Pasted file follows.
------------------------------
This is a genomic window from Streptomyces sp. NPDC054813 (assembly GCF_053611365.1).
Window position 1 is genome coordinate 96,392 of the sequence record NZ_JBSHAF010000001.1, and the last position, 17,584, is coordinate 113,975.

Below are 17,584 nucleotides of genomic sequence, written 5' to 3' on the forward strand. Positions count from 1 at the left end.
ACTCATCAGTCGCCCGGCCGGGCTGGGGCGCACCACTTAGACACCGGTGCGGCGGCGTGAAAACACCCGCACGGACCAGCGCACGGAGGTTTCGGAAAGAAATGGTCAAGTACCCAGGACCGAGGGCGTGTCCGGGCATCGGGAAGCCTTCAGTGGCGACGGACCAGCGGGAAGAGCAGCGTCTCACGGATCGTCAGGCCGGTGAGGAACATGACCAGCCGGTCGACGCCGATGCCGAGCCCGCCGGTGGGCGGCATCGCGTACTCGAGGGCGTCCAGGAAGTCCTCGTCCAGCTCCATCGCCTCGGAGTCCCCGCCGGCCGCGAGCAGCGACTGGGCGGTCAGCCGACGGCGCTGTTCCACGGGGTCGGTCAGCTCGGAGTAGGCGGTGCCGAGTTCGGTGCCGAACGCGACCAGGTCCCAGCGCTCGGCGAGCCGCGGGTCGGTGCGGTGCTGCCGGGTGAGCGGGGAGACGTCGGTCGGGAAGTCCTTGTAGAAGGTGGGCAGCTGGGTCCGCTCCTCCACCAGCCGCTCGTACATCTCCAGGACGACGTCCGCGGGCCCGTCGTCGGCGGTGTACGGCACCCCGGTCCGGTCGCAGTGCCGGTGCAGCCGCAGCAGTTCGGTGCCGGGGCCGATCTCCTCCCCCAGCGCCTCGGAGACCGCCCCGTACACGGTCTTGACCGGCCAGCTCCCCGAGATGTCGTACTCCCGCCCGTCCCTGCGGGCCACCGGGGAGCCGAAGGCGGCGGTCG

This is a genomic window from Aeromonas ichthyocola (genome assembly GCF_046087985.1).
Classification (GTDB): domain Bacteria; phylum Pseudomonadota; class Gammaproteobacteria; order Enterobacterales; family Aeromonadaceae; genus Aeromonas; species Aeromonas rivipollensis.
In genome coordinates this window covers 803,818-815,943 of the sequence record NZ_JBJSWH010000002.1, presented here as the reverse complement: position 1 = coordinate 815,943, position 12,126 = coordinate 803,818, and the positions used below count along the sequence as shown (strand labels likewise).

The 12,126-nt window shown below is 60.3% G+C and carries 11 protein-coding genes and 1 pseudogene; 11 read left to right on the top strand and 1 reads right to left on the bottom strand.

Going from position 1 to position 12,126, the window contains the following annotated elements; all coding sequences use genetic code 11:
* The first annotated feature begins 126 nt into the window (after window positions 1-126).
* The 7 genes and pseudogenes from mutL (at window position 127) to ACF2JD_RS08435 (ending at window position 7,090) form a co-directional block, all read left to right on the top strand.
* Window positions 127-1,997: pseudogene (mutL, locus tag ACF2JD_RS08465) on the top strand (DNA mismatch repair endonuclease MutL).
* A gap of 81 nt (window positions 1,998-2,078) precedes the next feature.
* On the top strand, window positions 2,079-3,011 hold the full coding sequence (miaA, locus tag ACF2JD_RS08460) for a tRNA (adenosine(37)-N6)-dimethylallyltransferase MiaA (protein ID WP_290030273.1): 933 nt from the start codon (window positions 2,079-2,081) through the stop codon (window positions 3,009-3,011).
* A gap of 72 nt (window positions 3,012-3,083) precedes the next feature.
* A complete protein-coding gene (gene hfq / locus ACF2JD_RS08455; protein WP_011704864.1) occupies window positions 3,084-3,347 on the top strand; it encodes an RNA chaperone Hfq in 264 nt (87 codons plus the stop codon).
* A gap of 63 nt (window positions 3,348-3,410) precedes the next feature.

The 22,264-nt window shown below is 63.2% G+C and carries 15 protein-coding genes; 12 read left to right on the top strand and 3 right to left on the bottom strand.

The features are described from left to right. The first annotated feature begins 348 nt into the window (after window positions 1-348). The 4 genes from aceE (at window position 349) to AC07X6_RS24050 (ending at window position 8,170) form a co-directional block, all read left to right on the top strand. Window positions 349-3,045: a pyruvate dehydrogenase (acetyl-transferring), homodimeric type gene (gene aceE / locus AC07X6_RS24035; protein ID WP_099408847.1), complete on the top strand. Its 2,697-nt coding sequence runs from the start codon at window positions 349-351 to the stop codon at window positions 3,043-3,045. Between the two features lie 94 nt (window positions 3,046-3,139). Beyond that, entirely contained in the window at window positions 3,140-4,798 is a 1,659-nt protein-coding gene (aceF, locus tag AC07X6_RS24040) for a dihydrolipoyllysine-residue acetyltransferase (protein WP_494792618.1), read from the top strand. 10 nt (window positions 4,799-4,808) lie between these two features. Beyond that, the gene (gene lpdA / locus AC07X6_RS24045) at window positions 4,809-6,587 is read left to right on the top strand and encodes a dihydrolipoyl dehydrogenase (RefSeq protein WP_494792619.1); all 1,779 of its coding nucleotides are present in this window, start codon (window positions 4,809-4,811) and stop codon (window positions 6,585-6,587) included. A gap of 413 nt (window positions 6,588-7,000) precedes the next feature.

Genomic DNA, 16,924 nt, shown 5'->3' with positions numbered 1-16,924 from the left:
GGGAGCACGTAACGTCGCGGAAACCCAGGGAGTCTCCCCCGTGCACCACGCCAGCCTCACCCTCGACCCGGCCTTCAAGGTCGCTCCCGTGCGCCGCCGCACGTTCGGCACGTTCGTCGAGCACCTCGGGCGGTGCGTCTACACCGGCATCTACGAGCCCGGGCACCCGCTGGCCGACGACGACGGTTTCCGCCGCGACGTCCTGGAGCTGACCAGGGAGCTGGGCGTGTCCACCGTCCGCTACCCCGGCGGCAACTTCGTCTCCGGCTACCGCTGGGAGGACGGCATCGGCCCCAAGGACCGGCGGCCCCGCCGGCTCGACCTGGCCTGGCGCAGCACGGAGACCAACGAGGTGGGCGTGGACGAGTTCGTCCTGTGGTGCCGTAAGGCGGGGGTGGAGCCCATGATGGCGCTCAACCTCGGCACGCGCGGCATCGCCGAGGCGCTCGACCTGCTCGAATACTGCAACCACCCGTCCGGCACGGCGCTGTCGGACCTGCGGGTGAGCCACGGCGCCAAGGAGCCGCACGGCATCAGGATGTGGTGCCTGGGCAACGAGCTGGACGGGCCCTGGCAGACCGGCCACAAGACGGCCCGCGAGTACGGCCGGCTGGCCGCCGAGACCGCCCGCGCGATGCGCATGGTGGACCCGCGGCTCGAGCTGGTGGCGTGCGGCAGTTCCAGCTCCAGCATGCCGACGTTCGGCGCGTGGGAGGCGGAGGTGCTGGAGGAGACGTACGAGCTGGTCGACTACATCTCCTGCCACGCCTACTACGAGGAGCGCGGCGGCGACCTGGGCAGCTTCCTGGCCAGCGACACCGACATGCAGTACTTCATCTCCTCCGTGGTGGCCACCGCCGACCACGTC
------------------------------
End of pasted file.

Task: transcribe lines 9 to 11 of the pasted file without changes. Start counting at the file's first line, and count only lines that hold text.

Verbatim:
Going from position 1 to position 12,126, the window contains the following annotated elements; all coding sequences use genetic code 11:
* The first annotated feature begins 126 nt into the window (after window positions 1-126).
* The 7 genes and pseudogenes from mutL (at window position 127) to ACF2JD_RS08435 (ending at window position 7,090) form a co-directional block, all read left to right on the top strand.